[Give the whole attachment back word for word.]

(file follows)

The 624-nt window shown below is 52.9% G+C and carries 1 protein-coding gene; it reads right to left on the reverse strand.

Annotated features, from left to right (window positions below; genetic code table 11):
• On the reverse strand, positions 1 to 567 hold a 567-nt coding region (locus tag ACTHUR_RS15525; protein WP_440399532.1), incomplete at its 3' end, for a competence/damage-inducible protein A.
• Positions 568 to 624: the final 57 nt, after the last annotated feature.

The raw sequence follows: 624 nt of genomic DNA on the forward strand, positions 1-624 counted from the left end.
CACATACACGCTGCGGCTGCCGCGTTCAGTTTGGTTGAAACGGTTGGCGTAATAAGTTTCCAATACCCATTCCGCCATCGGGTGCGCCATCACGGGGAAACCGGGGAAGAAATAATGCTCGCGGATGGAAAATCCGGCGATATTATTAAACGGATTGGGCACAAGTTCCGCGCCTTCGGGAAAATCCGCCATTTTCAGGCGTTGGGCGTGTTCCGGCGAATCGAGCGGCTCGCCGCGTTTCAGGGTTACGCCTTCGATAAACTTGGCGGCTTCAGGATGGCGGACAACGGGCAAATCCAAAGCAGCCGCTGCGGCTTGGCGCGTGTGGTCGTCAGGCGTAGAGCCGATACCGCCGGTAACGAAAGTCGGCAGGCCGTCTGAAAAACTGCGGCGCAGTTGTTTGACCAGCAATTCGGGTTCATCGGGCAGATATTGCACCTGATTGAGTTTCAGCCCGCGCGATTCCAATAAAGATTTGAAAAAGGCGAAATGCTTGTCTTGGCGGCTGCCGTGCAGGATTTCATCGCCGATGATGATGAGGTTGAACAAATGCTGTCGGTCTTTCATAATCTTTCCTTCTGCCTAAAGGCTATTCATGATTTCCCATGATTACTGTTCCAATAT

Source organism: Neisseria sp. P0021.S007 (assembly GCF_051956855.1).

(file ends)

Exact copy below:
The 624-nt window shown below is 52.9% G+C and carries 1 protein-coding gene; it reads right to left on the reverse strand.

Annotated features, from left to right (window positions below; genetic code table 11):
• On the reverse strand, positions 1 to 567 hold a 567-nt coding region (locus tag ACTHUR_RS15525; protein WP_440399532.1), incomplete at its 3' end, for a competence/damage-inducible protein A.
• Positions 568 to 624: the final 57 nt, after the last annotated feature.

The raw sequence follows: 624 nt of genomic DNA on the forward strand, positions 1-624 counted from the left end.
CACATACACGCTGCGGCTGCCGCGTTCAGTTTGGTTGAAACGGTTGGCGTAATAAGTTTCCAATACCCATTCCGCCATCGGGTGCGCCATCACGGGGAAACCGGGGAAGAAATAATGCTCGCGGATGGAAAATCCGGCGATATTATTAAACGGATTGGGCACAAGTTCCGCGCCTTCGGGAAAATCCGCCATTTTCAGGCGTTGGGCGTGTTCCGGCGAATCGAGCGGCTCGCCGCGTTTCAGGGTTACGCCTTCGATAAACTTGGCGGCTTCAGGATGGCGGACAACGGGCAAATCCAAAGCAGCCGCTGCGGCTTGGCGCGTGTGGTCGTCAGGCGTAGAGCCGATACCGCCGGTAACGAAAGTCGGCAGGCCGTCTGAAAAACTGCGGCGCAGTTGTTTGACCAGCAATTCGGGTTCATCGGGCAGATATTGCACCTGATTGAGTTTCAGCCCGCGCGATTCCAATAAAGATTTGAAAAAGGCGAAATGCTTGTCTTGGCGGCTGCCGTGCAGGATTTCATCGCCGATGATGATGAGGTTGAACAAATGCTGTCGGTCTTTCATAATCTTTCCTTCTGCCTAAAGGCTATTCATGATTTCCCATGATTACTGTTCCAATAT

Source organism: Neisseria sp. P0021.S007 (assembly GCF_051956855.1).